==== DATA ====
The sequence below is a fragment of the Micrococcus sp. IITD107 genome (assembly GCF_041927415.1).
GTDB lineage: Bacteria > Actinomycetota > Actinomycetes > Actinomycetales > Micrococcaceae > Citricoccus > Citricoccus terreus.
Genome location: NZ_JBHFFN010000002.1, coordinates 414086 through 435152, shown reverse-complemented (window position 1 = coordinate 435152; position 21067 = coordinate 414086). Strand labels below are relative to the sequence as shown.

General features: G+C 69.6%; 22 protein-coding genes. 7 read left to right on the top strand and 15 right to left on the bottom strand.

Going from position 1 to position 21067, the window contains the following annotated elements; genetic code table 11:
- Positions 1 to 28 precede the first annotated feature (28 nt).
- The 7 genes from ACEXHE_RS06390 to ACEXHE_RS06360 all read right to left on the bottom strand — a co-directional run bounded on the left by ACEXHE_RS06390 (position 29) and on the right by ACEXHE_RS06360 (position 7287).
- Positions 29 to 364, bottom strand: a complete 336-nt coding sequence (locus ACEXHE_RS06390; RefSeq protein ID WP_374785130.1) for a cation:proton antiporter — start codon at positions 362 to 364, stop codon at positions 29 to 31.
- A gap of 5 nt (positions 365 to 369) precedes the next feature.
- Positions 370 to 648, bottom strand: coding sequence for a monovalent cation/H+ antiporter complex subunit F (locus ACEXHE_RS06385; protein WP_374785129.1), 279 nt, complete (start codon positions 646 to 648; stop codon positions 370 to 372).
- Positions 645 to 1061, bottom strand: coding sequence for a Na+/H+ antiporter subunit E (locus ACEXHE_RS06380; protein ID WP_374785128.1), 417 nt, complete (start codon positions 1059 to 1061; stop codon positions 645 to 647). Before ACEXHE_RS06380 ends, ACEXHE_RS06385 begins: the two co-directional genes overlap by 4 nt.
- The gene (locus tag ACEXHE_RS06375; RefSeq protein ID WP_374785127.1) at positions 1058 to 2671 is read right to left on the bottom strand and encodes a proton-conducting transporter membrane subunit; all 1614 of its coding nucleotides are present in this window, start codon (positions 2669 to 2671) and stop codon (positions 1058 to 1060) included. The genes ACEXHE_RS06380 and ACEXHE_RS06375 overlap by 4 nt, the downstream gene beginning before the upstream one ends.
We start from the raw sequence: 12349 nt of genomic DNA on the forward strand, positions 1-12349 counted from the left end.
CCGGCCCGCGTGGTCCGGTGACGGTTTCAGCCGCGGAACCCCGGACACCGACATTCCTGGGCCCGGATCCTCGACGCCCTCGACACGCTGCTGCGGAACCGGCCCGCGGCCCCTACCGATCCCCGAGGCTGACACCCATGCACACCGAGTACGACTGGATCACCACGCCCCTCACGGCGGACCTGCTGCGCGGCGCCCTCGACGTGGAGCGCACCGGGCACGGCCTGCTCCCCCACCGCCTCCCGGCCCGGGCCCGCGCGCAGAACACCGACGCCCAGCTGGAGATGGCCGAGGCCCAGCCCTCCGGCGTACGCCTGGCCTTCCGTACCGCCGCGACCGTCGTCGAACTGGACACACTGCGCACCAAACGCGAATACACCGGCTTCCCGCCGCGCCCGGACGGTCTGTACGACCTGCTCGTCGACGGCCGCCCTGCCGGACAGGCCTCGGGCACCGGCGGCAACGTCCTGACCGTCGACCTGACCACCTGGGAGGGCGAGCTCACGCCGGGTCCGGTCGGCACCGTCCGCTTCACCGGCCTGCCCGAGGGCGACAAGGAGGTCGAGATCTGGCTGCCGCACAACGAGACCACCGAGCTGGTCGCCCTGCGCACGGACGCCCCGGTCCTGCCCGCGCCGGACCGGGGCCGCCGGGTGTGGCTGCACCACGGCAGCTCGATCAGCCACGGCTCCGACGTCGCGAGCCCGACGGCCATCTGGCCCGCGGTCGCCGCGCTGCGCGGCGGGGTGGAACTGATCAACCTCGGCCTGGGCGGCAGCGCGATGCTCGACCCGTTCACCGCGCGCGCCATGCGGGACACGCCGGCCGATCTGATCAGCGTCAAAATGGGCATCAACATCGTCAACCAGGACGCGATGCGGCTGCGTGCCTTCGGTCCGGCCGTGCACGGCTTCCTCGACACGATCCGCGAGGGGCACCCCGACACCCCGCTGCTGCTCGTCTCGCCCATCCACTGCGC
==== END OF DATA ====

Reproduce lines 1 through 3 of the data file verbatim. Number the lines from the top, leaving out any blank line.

The sequence below is a fragment of the Micrococcus sp. IITD107 genome (assembly GCF_041927415.1).
GTDB lineage: Bacteria > Actinomycetota > Actinomycetes > Actinomycetales > Micrococcaceae > Citricoccus > Citricoccus terreus.
Genome location: NZ_JBHFFN010000002.1, coordinates 414086 through 435152, shown reverse-complemented (window position 1 = coordinate 435152; position 21067 = coordinate 414086). Strand labels below are relative to the sequence as shown.